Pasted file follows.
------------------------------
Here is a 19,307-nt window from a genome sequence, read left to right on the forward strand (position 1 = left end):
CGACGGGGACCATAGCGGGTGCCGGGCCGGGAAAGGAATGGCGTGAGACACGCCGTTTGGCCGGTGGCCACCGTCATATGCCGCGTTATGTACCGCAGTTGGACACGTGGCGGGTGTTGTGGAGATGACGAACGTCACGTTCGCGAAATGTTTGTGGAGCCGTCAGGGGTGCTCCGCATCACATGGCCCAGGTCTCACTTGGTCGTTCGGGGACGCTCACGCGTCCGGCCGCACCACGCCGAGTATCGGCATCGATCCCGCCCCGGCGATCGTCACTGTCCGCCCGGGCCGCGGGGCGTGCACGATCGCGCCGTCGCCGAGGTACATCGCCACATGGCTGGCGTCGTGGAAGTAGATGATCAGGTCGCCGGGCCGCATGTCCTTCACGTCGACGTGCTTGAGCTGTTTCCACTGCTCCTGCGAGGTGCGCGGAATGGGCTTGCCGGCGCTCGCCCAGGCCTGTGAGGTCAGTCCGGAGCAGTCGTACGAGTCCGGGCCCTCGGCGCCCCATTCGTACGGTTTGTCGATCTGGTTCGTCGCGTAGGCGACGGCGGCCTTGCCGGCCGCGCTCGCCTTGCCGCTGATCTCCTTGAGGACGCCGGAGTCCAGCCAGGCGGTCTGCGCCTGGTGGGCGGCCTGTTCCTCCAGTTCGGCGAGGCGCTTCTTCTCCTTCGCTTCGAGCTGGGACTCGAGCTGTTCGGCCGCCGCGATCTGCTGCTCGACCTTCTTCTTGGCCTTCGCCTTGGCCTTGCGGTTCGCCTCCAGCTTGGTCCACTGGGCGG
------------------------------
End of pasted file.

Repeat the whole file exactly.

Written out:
Here is a 19,307-nt window from a genome sequence, read left to right on the forward strand (position 1 = left end):
CGACGGGGACCATAGCGGGTGCCGGGCCGGGAAAGGAATGGCGTGAGACACGCCGTTTGGCCGGTGGCCACCGTCATATGCCGCGTTATGTACCGCAGTTGGACACGTGGCGGGTGTTGTGGAGATGACGAACGTCACGTTCGCGAAATGTTTGTGGAGCCGTCAGGGGTGCTCCGCATCACATGGCCCAGGTCTCACTTGGTCGTTCGGGGACGCTCACGCGTCCGGCCGCACCACGCCGAGTATCGGCATCGATCCCGCCCCGGCGATCGTCACTGTCCGCCCGGGCCGCGGGGCGTGCACGATCGCGCCGTCGCCGAGGTACATCGCCACATGGCTGGCGTCGTGGAAGTAGATGATCAGGTCGCCGGGCCGCATGTCCTTCACGTCGACGTGCTTGAGCTGTTTCCACTGCTCCTGCGAGGTGCGCGGAATGGGCTTGCCGGCGCTCGCCCAGGCCTGTGAGGTCAGTCCGGAGCAGTCGTACGAGTCCGGGCCCTCGGCGCCCCATTCGTACGGTTTGTCGATCTGGTTCGTCGCGTAGGCGACGGCGGCCTTGCCGGCCGCGCTCGCCTTGCCGCTGATCTCCTTGAGGACGCCGGAGTCCAGCCAGGCGGTCTGCGCCTGGTGGGCGGCCTGTTCCTCCAGTTCGGCGAGGCGCTTCTTCTCCTTCGCTTCGAGCTGGGACTCGAGCTGTTCGGCCGCCGCGATCTGCTGCTCGACCTTCTTCTTGGCCTTCGCCTTGGCCTTGCGGTTCGCCTCCAGCTTGGTCCACTGGGCGG